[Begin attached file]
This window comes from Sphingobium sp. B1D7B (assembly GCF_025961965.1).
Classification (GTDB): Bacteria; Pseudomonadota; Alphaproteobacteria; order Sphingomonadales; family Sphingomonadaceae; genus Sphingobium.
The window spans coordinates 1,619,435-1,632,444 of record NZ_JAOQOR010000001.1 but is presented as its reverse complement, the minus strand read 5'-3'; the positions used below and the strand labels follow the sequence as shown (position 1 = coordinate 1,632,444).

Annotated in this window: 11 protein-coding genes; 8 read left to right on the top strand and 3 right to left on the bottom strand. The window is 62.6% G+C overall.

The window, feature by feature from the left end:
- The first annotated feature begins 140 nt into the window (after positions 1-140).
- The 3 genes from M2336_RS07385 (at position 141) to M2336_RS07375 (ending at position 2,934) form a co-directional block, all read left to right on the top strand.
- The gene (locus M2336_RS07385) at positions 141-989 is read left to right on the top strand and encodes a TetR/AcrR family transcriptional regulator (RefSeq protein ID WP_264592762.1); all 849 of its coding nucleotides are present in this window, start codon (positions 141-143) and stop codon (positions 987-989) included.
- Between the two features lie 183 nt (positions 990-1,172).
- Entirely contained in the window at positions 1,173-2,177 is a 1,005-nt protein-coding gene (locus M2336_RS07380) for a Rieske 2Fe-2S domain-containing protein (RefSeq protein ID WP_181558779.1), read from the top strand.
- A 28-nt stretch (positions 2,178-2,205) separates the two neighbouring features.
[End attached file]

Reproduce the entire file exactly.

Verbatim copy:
This window comes from Sphingobium sp. B1D7B (assembly GCF_025961965.1).
Classification (GTDB): Bacteria; Pseudomonadota; Alphaproteobacteria; order Sphingomonadales; family Sphingomonadaceae; genus Sphingobium.
The window spans coordinates 1,619,435-1,632,444 of record NZ_JAOQOR010000001.1 but is presented as its reverse complement, the minus strand read 5'-3'; the positions used below and the strand labels follow the sequence as shown (position 1 = coordinate 1,632,444).

Annotated in this window: 11 protein-coding genes; 8 read left to right on the top strand and 3 right to left on the bottom strand. The window is 62.6% G+C overall.

The window, feature by feature from the left end:
- The first annotated feature begins 140 nt into the window (after positions 1-140).
- The 3 genes from M2336_RS07385 (at position 141) to M2336_RS07375 (ending at position 2,934) form a co-directional block, all read left to right on the top strand.
- The gene (locus M2336_RS07385) at positions 141-989 is read left to right on the top strand and encodes a TetR/AcrR family transcriptional regulator (RefSeq protein ID WP_264592762.1); all 849 of its coding nucleotides are present in this window, start codon (positions 141-143) and stop codon (positions 987-989) included.
- Between the two features lie 183 nt (positions 990-1,172).
- Entirely contained in the window at positions 1,173-2,177 is a 1,005-nt protein-coding gene (locus M2336_RS07380) for a Rieske 2Fe-2S domain-containing protein (RefSeq protein ID WP_181558779.1), read from the top strand.
- A 28-nt stretch (positions 2,178-2,205) separates the two neighbouring features.